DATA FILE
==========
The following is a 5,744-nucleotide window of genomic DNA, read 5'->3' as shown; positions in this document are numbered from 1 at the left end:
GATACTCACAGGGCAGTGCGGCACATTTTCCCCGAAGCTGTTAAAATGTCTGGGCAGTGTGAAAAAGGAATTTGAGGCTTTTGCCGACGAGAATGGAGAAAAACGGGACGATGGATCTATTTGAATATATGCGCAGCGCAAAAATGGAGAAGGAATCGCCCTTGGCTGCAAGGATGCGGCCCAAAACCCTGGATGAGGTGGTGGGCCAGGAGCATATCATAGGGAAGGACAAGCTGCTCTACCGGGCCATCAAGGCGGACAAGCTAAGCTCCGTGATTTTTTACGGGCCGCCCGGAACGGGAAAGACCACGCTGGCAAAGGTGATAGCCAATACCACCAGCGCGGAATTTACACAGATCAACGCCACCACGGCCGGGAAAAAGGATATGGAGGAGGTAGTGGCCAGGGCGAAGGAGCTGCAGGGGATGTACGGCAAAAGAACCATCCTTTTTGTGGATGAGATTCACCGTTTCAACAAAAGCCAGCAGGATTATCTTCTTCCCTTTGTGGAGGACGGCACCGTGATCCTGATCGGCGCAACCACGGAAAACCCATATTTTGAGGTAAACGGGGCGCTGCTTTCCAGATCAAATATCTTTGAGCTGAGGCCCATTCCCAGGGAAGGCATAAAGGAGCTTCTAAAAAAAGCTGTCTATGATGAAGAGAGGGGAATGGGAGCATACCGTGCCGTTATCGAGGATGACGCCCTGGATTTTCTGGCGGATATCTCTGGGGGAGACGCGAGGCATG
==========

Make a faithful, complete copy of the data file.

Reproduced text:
The following is a 5,744-nucleotide window of genomic DNA, read 5'->3' as shown; positions in this document are numbered from 1 at the left end:
GATACTCACAGGGCAGTGCGGCACATTTTCCCCGAAGCTGTTAAAATGTCTGGGCAGTGTGAAAAAGGAATTTGAGGCTTTTGCCGACGAGAATGGAGAAAAACGGGACGATGGATCTATTTGAATATATGCGCAGCGCAAAAATGGAGAAGGAATCGCCCTTGGCTGCAAGGATGCGGCCCAAAACCCTGGATGAGGTGGTGGGCCAGGAGCATATCATAGGGAAGGACAAGCTGCTCTACCGGGCCATCAAGGCGGACAAGCTAAGCTCCGTGATTTTTTACGGGCCGCCCGGAACGGGAAAGACCACGCTGGCAAAGGTGATAGCCAATACCACCAGCGCGGAATTTACACAGATCAACGCCACCACGGCCGGGAAAAAGGATATGGAGGAGGTAGTGGCCAGGGCGAAGGAGCTGCAGGGGATGTACGGCAAAAGAACCATCCTTTTTGTGGATGAGATTCACCGTTTCAACAAAAGCCAGCAGGATTATCTTCTTCCCTTTGTGGAGGACGGCACCGTGATCCTGATCGGCGCAACCACGGAAAACCCATATTTTGAGGTAAACGGGGCGCTGCTTTCCAGATCAAATATCTTTGAGCTGAGGCCCATTCCCAGGGAAGGCATAAAGGAGCTTCTAAAAAAAGCTGTCTATGATGAAGAGAGGGGAATGGGAGCATACCGTGCCGTTATCGAGGATGACGCCCTGGATTTTCTGGCGGATATCTCTGGGGGAGACGCGAGGCATG